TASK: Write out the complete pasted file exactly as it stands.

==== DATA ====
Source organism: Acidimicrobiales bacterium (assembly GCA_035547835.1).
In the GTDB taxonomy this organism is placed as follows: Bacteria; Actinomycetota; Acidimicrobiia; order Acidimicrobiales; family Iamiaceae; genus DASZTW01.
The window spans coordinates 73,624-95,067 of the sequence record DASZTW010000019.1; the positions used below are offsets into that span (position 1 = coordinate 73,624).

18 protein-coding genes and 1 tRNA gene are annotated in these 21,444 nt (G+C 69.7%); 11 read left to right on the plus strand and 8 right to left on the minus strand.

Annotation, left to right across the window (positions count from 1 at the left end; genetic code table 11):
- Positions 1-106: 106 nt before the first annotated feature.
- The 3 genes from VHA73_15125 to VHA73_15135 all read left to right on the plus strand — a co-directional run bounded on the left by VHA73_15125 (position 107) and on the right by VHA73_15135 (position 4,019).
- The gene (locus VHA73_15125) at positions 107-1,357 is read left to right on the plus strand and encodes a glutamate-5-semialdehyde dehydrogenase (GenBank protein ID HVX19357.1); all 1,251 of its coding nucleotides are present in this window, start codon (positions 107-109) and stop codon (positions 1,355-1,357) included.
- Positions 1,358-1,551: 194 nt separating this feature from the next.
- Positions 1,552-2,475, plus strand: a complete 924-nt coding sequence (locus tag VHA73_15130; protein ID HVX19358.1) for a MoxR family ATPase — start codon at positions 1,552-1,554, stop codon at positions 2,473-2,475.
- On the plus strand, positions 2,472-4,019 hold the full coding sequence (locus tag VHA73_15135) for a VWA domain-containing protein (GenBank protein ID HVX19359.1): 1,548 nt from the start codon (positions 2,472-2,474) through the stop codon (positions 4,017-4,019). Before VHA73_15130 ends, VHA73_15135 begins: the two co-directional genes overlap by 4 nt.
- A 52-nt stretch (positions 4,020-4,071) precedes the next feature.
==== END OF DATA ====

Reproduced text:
Source organism: Acidimicrobiales bacterium (assembly GCA_035547835.1).
In the GTDB taxonomy this organism is placed as follows: Bacteria; Actinomycetota; Acidimicrobiia; order Acidimicrobiales; family Iamiaceae; genus DASZTW01.
The window spans coordinates 73,624-95,067 of the sequence record DASZTW010000019.1; the positions used below are offsets into that span (position 1 = coordinate 73,624).

18 protein-coding genes and 1 tRNA gene are annotated in these 21,444 nt (G+C 69.7%); 11 read left to right on the plus strand and 8 right to left on the minus strand.

Annotation, left to right across the window (positions count from 1 at the left end; genetic code table 11):
- Positions 1-106: 106 nt before the first annotated feature.
- The 3 genes from VHA73_15125 to VHA73_15135 all read left to right on the plus strand — a co-directional run bounded on the left by VHA73_15125 (position 107) and on the right by VHA73_15135 (position 4,019).
- The gene (locus VHA73_15125) at positions 107-1,357 is read left to right on the plus strand and encodes a glutamate-5-semialdehyde dehydrogenase (GenBank protein ID HVX19357.1); all 1,251 of its coding nucleotides are present in this window, start codon (positions 107-109) and stop codon (positions 1,355-1,357) included.
- Positions 1,358-1,551: 194 nt separating this feature from the next.
- Positions 1,552-2,475, plus strand: a complete 924-nt coding sequence (locus tag VHA73_15130; protein ID HVX19358.1) for a MoxR family ATPase — start codon at positions 1,552-1,554, stop codon at positions 2,473-2,475.
- On the plus strand, positions 2,472-4,019 hold the full coding sequence (locus tag VHA73_15135) for a VWA domain-containing protein (GenBank protein ID HVX19359.1): 1,548 nt from the start codon (positions 2,472-2,474) through the stop codon (positions 4,017-4,019). Before VHA73_15130 ends, VHA73_15135 begins: the two co-directional genes overlap by 4 nt.
- A 52-nt stretch (positions 4,020-4,071) precedes the next feature.